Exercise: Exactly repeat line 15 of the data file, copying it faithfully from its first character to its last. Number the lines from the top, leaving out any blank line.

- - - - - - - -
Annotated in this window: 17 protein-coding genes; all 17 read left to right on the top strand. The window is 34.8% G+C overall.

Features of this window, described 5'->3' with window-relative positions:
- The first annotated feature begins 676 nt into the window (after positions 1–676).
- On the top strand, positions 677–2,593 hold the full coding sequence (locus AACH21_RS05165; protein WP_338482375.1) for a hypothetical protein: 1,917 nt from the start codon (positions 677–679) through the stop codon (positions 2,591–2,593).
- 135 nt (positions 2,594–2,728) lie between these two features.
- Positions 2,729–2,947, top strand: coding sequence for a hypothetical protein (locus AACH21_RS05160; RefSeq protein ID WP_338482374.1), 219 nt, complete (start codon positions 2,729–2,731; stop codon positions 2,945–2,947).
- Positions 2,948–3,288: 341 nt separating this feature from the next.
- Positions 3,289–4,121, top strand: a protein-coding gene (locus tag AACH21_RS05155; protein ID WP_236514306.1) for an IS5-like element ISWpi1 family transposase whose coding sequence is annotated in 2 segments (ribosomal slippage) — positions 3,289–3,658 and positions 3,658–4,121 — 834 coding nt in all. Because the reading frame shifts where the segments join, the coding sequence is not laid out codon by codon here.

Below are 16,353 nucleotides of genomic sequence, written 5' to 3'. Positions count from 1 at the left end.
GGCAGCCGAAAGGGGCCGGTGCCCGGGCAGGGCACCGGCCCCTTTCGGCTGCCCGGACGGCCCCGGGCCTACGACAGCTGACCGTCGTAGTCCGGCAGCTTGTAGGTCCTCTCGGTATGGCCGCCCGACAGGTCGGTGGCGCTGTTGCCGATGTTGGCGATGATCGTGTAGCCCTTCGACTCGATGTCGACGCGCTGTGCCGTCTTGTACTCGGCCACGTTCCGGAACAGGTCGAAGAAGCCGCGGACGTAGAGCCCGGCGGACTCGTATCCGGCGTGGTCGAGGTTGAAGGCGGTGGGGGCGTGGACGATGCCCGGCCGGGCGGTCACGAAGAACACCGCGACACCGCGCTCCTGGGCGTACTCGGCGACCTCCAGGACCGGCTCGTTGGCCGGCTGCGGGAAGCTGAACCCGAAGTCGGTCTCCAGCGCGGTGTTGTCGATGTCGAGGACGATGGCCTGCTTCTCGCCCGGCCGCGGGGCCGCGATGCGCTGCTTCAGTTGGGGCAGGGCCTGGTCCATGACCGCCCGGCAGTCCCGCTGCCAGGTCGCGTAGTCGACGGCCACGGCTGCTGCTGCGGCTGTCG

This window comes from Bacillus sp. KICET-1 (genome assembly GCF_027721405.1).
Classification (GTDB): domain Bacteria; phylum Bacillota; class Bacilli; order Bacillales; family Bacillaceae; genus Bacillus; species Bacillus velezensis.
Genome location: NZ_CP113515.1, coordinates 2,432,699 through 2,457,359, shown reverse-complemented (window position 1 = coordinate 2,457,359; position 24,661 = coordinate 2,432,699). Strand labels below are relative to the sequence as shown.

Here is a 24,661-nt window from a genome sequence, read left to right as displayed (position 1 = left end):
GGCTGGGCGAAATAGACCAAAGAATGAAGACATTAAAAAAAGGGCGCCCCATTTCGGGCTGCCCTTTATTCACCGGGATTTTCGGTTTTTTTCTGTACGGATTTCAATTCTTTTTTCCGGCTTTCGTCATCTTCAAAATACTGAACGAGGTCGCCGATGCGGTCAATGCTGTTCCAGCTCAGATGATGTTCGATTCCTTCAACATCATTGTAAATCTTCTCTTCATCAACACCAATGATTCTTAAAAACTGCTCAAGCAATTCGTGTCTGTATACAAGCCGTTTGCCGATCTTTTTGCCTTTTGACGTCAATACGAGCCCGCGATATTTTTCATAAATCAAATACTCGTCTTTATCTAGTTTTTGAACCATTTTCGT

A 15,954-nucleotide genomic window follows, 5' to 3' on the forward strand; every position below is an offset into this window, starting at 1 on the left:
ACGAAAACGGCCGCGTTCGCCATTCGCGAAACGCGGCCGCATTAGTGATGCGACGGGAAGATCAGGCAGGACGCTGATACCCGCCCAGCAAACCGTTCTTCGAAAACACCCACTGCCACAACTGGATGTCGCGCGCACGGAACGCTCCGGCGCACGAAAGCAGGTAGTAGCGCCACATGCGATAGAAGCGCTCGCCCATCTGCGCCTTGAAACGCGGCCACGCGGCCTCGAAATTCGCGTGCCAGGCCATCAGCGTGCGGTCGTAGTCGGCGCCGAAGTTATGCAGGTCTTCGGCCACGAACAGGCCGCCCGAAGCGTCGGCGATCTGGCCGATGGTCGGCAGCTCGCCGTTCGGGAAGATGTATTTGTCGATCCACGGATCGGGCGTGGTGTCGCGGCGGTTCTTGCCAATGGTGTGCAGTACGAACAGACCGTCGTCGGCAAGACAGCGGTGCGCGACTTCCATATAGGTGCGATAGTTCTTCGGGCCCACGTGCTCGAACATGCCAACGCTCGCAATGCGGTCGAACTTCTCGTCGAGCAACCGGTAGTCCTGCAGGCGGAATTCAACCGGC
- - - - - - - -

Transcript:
GGCTGGGCGAAATAGACCAAAGAATGAAGACATTAAAAAAAGGGCGCCCCATTTCGGGCTGCCCTTTATTCACCGGGATTTTCGGTTTTTTTCTGTACGGATTTCAATTCTTTTTTCCGGCTTTCGTCATCTTCAAAATACTGAACGAGGTCGCCGATGCGGTCAATGCTGTTCCAGCTCAGATGATGTTCGATTCCTTCAACATCATTGTAAATCTTCTCTTCATCAACACCAATGATTCTTAAAAACTGCTCAAGCAATTCGTGTCTGTATACAAGCCGTTTGCCGATCTTTTTGCCTTTTGACGTCAATACGAGCCCGCGATATTTTTCATAAATCAAATACTCGTCTTTATCTAGTTTTTGAACCATTTTCGT